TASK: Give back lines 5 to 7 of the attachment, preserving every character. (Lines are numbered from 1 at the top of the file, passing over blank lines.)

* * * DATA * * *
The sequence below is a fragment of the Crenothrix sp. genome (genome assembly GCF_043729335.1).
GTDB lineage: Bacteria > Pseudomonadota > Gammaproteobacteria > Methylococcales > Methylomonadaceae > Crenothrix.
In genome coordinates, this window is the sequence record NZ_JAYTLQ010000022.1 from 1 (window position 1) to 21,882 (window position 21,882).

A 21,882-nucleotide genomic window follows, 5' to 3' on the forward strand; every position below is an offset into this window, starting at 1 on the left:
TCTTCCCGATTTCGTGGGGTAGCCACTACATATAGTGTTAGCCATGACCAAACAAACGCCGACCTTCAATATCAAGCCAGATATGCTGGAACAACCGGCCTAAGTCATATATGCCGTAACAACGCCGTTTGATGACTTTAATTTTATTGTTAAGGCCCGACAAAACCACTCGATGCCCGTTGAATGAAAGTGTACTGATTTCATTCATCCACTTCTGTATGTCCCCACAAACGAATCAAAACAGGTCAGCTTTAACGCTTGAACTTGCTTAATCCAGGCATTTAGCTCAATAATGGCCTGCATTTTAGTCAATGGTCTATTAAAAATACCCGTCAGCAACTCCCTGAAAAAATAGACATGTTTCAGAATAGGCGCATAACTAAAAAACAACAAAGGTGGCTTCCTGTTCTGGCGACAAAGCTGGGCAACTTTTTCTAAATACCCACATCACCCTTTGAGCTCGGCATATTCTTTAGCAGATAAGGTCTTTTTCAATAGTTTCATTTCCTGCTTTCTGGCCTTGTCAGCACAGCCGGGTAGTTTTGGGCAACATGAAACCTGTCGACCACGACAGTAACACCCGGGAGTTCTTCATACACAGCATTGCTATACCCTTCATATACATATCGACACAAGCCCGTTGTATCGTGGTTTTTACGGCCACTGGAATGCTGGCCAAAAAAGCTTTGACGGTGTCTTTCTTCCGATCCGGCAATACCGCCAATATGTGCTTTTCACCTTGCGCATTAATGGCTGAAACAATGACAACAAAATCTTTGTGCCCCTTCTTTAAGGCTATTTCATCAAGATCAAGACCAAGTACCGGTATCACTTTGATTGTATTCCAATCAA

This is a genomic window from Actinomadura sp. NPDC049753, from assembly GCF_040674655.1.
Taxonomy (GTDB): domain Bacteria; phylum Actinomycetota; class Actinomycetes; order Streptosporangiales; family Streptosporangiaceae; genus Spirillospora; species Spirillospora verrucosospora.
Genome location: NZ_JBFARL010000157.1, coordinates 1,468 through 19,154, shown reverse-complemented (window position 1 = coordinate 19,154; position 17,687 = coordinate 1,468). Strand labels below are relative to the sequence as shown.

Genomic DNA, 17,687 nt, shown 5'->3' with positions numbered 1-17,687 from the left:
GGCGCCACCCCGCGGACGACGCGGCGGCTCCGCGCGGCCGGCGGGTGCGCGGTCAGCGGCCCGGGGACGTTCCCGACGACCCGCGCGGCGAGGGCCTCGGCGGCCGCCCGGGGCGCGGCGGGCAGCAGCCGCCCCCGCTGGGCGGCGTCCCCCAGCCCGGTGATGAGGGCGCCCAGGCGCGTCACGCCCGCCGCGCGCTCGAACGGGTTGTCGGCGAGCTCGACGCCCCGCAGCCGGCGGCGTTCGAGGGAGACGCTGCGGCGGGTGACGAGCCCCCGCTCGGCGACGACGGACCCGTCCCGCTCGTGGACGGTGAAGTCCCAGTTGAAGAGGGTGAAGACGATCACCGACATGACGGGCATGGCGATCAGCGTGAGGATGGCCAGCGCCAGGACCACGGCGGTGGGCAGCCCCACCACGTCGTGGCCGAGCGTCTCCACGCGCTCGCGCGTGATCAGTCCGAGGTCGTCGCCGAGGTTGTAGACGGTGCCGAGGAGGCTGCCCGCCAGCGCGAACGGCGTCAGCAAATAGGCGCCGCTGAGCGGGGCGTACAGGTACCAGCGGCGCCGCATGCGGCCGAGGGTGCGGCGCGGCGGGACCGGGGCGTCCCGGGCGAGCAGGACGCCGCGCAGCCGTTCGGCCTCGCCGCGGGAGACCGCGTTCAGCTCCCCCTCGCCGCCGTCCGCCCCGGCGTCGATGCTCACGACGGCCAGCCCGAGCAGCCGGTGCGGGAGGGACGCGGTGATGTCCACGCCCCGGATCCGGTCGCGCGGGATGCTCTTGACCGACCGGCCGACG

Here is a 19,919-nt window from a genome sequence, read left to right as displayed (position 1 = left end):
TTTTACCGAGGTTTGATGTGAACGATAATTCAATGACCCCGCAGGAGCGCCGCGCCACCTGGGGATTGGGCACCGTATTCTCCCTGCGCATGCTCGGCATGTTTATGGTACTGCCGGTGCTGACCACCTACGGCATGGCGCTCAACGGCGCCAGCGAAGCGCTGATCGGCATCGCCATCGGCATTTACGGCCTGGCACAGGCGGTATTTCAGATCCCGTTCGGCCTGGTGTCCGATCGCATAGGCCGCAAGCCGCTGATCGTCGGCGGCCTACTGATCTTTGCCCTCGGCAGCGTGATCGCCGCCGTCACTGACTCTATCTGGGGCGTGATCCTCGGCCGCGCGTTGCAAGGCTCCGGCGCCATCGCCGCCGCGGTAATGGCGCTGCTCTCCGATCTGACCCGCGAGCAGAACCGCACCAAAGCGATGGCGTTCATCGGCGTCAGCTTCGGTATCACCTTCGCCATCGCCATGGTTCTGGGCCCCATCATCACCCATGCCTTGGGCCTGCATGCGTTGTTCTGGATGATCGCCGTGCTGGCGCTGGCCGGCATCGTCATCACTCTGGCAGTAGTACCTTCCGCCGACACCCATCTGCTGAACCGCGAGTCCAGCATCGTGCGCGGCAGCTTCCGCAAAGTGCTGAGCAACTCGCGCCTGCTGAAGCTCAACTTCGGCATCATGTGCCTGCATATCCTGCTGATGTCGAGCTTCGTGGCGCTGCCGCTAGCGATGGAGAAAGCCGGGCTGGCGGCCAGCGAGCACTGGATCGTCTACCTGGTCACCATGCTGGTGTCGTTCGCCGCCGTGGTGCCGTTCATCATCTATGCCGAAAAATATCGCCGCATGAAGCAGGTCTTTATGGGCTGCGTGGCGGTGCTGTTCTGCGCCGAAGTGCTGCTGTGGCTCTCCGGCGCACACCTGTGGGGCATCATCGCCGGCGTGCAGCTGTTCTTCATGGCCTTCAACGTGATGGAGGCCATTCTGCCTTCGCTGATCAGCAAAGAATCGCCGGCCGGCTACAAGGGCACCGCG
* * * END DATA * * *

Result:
TCTTCCCGATTTCGTGGGGTAGCCACTACATATAGTGTTAGCCATGACCAAACAAACGCCGACCTTCAATATCAAGCCAGATATGCTGGAACAACCGGCCTAAGTCATATATGCCGTAACAACGCCGTTTGATGACTTTAATTTTATTGTTAAGGCCCGACAAAACCACTCGATGCCCGTTGAATGAAAGTGTACTGATTTCATTCATCCACTTCTGTATGTCCCCACAAACGAATCAAAACAGGTCAGCTTTAACGCTTGAACTTGCTTAATCCAGGCATTTAGCTCAATAATGGCCTGCATTTTAGTCAATGGTCTATTAAAAATACCCGTCAGCAACTCCCTGAAAAAATAGACATGTTTCAGAATAGGCGCATAACTAAAAAACAACAAAGGTGGCTTCCTGTTCTGGCGACAAAGCTGGGCAACTTTTTCTAAATACCCACATCACCCTTTGAGCTCGGCATATTCTTTAGCAGATAAGGTCTTTTTCAATAGTTTCATTTCCTGCTTTCTGGCCTTGTCAGCACAGCCGGGTAGTTTTGGGCAACATGAAACCTGTCGACCACGACAGTAACACCCGGGAGTTCTTCATACACAGCATTGCTATACCCTTCATATACATATCGACACAAGCCCGTTGTATCGTGGTTTTTACGGCCACTGGAATGCTGGCCAAAAAAGCTTTGACGGTGTCTTTCTTCCGATCCGGCAATACCGCCAATATGTGCTTTTCACCTTGCGCATTAATGGCTGAAACAATGACAACAAAATCTTTGTGCCCCTTCTTTAAGGCTATTTCATCAAGATCAAGACCAAGTACCGGTATCACTTTGATTGTATTCCAATCAA

This is a genomic window from Actinomadura sp. NPDC049753, from assembly GCF_040674655.1.
Taxonomy (GTDB): domain Bacteria; phylum Actinomycetota; class Actinomycetes; order Streptosporangiales; family Streptosporangiaceae; genus Spirillospora; species Spirillospora verrucosospora.